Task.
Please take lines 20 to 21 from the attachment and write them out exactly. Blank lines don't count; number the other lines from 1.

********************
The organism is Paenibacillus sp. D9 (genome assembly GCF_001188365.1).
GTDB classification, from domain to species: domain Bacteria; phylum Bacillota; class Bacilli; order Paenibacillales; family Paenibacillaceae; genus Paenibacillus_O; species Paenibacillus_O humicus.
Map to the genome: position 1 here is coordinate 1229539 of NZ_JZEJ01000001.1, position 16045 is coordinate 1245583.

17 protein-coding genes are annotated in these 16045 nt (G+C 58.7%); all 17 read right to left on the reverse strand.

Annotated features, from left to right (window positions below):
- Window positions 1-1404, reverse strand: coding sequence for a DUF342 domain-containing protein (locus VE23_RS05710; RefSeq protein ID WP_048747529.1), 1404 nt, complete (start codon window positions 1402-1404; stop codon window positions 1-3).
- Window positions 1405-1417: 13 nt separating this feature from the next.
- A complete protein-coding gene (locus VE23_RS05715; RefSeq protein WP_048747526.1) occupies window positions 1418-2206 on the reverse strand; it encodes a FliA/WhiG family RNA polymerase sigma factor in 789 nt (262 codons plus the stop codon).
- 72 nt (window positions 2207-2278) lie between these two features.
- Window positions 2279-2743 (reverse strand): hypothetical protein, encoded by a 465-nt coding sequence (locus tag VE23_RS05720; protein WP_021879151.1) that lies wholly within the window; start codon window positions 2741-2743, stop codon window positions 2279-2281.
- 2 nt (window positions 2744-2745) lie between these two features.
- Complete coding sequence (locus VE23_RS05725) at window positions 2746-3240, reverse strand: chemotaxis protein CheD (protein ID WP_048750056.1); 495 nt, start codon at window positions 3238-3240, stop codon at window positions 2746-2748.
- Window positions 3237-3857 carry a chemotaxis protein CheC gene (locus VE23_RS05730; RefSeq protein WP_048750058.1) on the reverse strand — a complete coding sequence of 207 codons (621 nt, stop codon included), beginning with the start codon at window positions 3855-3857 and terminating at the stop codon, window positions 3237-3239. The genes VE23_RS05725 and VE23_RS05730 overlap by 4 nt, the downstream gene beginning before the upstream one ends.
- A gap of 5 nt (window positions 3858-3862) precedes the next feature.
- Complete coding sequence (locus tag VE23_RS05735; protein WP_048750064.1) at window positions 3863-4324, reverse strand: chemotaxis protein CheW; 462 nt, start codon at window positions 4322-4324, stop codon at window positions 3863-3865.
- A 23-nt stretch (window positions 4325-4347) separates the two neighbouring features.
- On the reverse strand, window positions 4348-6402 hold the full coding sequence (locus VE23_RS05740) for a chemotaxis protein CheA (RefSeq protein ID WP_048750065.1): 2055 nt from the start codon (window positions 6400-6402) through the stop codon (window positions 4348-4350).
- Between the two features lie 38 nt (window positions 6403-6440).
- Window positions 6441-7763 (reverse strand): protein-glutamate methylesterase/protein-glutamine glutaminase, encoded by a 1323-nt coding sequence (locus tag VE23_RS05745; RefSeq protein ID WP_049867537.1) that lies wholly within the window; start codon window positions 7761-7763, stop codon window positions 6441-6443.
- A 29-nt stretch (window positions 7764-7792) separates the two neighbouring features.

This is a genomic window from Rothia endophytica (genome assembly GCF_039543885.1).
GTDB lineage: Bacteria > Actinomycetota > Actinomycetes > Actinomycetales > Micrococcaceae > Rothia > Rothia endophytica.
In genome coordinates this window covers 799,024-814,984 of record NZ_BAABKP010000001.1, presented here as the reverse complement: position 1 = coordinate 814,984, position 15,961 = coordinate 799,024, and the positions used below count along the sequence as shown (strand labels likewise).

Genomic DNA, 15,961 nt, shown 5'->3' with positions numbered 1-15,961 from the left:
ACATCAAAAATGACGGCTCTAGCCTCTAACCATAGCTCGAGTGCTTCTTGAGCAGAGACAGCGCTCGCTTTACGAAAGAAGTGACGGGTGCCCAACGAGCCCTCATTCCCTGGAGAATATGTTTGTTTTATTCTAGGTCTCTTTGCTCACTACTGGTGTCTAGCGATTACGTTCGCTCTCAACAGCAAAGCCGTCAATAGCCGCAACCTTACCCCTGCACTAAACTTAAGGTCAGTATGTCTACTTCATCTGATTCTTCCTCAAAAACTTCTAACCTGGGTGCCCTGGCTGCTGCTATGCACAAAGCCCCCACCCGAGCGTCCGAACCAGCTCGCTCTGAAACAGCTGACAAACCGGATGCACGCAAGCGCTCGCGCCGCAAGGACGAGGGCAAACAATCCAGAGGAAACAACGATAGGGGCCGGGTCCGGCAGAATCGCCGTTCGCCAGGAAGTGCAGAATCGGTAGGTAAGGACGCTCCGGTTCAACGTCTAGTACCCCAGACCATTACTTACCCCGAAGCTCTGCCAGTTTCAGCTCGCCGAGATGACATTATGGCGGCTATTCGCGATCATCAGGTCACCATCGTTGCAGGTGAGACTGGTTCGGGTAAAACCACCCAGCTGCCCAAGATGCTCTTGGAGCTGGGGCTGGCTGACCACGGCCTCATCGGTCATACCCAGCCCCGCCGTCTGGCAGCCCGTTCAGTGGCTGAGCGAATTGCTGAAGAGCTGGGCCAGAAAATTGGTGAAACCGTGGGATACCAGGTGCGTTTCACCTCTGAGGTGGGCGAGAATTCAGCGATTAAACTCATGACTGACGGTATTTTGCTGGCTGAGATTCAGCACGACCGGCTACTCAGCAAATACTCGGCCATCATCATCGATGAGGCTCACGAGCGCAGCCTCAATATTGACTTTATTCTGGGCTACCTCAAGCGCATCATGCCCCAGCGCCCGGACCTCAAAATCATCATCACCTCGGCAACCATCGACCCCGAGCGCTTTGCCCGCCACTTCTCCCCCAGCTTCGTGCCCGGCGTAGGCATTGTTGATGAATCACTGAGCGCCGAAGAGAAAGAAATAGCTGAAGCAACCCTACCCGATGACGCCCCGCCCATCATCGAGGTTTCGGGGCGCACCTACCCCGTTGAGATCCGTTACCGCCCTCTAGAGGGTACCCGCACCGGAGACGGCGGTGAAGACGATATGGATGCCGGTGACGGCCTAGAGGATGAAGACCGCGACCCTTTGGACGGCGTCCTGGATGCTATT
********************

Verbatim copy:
- A 29-nt stretch (window positions 7764-7792) separates the two neighbouring features.

This is a genomic window from Rothia endophytica (genome assembly GCF_039543885.1).